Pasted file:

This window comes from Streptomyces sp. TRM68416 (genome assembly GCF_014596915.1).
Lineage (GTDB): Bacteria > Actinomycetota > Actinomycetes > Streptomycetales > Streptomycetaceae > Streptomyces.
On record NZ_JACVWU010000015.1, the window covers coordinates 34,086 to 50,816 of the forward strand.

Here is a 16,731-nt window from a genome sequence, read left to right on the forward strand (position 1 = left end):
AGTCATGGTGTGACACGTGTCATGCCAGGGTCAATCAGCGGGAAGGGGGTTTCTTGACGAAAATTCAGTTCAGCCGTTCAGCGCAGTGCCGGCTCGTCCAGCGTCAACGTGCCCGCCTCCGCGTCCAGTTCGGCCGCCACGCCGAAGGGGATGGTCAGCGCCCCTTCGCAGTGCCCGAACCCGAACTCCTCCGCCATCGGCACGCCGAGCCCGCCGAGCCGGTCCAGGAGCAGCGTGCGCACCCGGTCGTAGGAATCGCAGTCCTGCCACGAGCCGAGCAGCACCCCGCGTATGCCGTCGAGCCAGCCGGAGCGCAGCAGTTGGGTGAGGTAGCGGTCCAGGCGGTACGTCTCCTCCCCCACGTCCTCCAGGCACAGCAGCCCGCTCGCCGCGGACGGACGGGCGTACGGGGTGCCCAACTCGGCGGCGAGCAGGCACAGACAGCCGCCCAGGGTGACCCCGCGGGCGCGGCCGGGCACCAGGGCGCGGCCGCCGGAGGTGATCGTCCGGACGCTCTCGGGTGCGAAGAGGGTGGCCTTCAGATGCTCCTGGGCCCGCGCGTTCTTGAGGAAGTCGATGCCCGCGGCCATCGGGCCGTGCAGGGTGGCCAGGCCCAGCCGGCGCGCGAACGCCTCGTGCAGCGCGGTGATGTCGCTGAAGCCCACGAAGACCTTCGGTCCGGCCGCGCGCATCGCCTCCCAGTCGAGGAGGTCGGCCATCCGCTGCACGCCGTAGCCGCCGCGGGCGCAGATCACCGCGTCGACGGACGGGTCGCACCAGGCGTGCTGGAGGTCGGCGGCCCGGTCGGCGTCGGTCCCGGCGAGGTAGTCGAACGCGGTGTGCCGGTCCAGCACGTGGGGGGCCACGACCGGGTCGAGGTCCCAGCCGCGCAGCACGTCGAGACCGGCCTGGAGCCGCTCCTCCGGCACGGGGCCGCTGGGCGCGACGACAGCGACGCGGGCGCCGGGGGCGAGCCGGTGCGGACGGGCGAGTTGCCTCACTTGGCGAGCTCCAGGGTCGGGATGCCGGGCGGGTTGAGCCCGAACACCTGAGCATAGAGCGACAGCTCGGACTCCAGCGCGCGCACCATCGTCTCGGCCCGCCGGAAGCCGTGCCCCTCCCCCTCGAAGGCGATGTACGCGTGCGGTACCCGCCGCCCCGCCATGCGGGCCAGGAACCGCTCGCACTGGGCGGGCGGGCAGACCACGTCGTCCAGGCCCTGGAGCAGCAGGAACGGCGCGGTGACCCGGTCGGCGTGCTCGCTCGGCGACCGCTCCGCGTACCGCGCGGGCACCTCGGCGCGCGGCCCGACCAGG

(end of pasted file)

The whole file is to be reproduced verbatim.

This window comes from Streptomyces sp. TRM68416 (genome assembly GCF_014596915.1).
Lineage (GTDB): Bacteria > Actinomycetota > Actinomycetes > Streptomycetales > Streptomycetaceae > Streptomyces.
On record NZ_JACVWU010000015.1, the window covers coordinates 34,086 to 50,816 of the forward strand.

Here is a 16,731-nt window from a genome sequence, read left to right on the forward strand (position 1 = left end):
AGTCATGGTGTGACACGTGTCATGCCAGGGTCAATCAGCGGGAAGGGGGTTTCTTGACGAAAATTCAGTTCAGCCGTTCAGCGCAGTGCCGGCTCGTCCAGCGTCAACGTGCCCGCCTCCGCGTCCAGTTCGGCCGCCACGCCGAAGGGGATGGTCAGCGCCCCTTCGCAGTGCCCGAACCCGAACTCCTCCGCCATCGGCACGCCGAGCCCGCCGAGCCGGTCCAGGAGCAGCGTGCGCACCCGGTCGTAGGAATCGCAGTCCTGCCACGAGCCGAGCAGCACCCCGCGTATGCCGTCGAGCCAGCCGGAGCGCAGCAGTTGGGTGAGGTAGCGGTCCAGGCGGTACGTCTCCTCCCCCACGTCCTCCAGGCACAGCAGCCCGCTCGCCGCGGACGGACGGGCGTACGGGGTGCCCAACTCGGCGGCGAGCAGGCACAGACAGCCGCCCAGGGTGACCCCGCGGGCGCGGCCGGGCACCAGGGCGCGGCCGCCGGAGGTGATCGTCCGGACGCTCTCGGGTGCGAAGAGGGTGGCCTTCAGATGCTCCTGGGCCCGCGCGTTCTTGAGGAAGTCGATGCCCGCGGCCATCGGGCCGTGCAGGGTGGCCAGGCCCAGCCGGCGCGCGAACGCCTCGTGCAGCGCGGTGATGTCGCTGAAGCCCACGAAGACCTTCGGTCCGGCCGCGCGCATCGCCTCCCAGTCGAGGAGGTCGGCCATCCGCTGCACGCCGTAGCCGCCGCGGGCGCAGATCACCGCGTCGACGGACGGGTCGCACCAGGCGTGCTGGAGGTCGGCGGCCCGGTCGGCGTCGGTCCCGGCGAGGTAGTCGAACGCGGTGTGCCGGTCCAGCACGTGGGGGGCCACGACCGGGTCGAGGTCCCAGCCGCGCAGCACGTCGAGACCGGCCTGGAGCCGCTCCTCCGGCACGGGGCCGCTGGGCGCGACGACAGCGACGCGGGCGCCGGGGGCGAGCCGGTGCGGACGGGCGAGTTGCCTCACTTGGCGAGCTCCAGGGTCGGGATGCCGGGCGGGTTGAGCCCGAACACCTGAGCATAGAGCGACAGCTCGGACTCCAGCGCGCGCACCATCGTCTCGGCCCGCCGGAAGCCGTGCCCCTCCCCCTCGAAGGCGATGTACGCGTGCGGTACCCGCCGCCCCGCCATGCGGGCCAGGAACCGCTCGCACTGGGCGGGCGGGCAGACCACGTCGTCCAGGCCCTGGAGCAGCAGGAACGGCGCGGTGACCCGGTCGGCGTGCTCGCTCGGCGACCGCTCCGCGTACCGCGCGGGCACCTCGGCGCGCGGCCCGACCAGG